An all-snap Ubuntu desktop is coming — and sooner than you might think!

According to Canonical’s Oliver Grawert, the next long-term support release of Ubuntu will be available to download in 2 versions: a classic, deb-based version (default) and, for the first time, an immutable, snap-based build for enthusiasts to experiment with.

You can’t see me right now but I assure you I’m pulling my best faux-shocked face.

A snap-based desktop won’t be the default offering, but it will be there for enthusiasts to try

Why the snark? Well, let’s face it: an all-snap Ubuntu desktop is something of an inevitability. If I’m surprised by anything it’s not that it’s happening, more that it has taken this long to happen at all!

Of course, the new snap-based desktop build won’t be the default, i.e. the version most people will choose to use. It’ll be an alternative download that those more willing to put up with “pain points” can kick the tyres on.

Even so, it’s arrival is a huge step forward.

Ubuntu Core launched in 2015 as a snap-based, immutable version of Ubuntu tailored to IoT, embedded devices, and other (non-desktop) purposes. It’s been fairly successful. As you read this it’s out there, humming away in digital signage, robots, drones, and so on.

But Ubuntu Core isn’t a desktop product. You can install Core on a Raspberry Pi 4 (among other devices) and (try to) install a desktop on top of it, but it’s not explicitly geared for that purpose.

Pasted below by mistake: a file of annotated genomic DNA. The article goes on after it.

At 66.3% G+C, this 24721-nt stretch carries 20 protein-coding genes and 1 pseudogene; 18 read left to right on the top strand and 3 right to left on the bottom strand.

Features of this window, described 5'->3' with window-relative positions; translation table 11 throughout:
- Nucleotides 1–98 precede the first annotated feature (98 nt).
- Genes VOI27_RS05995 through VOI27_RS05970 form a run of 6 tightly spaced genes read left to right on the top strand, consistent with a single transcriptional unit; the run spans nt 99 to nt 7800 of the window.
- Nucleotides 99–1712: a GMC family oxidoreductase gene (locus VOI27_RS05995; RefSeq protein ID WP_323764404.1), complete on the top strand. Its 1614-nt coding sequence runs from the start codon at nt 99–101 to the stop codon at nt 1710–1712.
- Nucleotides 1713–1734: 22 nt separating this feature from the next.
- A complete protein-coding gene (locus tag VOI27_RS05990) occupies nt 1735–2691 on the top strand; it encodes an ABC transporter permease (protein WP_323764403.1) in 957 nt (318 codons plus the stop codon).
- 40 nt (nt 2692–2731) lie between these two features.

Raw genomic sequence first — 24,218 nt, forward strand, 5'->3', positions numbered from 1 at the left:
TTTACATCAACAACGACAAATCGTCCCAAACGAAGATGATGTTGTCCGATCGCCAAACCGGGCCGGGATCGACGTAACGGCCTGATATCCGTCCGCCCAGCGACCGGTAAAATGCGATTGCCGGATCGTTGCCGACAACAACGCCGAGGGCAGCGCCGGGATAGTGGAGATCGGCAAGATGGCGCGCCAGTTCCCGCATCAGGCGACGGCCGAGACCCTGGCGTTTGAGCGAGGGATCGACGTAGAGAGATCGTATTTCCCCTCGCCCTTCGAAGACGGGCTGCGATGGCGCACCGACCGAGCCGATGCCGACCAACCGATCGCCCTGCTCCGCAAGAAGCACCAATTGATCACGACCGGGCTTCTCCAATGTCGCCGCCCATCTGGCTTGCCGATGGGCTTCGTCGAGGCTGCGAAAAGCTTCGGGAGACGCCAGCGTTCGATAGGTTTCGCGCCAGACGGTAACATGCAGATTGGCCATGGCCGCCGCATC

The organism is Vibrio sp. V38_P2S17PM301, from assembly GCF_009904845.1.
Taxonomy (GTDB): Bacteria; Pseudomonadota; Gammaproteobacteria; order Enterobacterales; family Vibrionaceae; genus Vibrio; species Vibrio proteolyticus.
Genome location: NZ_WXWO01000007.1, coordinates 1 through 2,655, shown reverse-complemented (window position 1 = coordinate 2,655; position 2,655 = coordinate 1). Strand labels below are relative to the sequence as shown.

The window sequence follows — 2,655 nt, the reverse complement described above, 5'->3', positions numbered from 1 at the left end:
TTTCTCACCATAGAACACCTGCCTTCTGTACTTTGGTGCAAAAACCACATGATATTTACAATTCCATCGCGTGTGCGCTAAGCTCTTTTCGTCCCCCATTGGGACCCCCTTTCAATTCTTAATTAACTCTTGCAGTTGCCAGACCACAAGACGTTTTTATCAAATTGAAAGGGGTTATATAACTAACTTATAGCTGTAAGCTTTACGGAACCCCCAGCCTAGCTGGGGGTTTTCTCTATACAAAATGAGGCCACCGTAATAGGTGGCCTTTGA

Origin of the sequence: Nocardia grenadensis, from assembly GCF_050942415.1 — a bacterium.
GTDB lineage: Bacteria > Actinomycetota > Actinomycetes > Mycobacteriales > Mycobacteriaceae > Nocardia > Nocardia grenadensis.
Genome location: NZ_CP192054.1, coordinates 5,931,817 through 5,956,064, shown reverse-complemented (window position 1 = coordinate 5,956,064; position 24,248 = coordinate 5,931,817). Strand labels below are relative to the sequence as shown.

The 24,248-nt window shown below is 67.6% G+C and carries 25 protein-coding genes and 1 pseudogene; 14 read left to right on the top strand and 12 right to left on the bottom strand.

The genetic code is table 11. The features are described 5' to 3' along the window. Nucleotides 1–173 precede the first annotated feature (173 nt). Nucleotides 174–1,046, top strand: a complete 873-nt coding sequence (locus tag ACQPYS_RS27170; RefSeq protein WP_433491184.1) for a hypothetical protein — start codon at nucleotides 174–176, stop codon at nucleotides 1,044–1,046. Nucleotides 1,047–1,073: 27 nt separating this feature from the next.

This will be.

Immutable desktop distros are the trend du jour right now, with the likes of Fedora Silverblue and EndlessOS blazing a trail. They offer benefits over traditional OSes, including better security and reliability from a read-only file system, transactional updates, and easy rollback of changes.

Now, with CUPS (i.e. the Linux printing stack) getting snap’d in Ubuntu 23.10, and most of Ubuntu’s other vital desktop components either snap’d up or snap-compatible (yes, even graphics drivers) it seems the stars — or the packages — have aligned to make Ubuntu’s spin on things a reality.

You don’t have to venture far in the Linux community to find criticism of snap — not all of it unearned, granted. But could the emergence of all-Snap desktop provide the packaging format with an opportunity to showcase what it can do?

I think it could.

Leave a Reply

Your email address will not be published. Required fields are marked *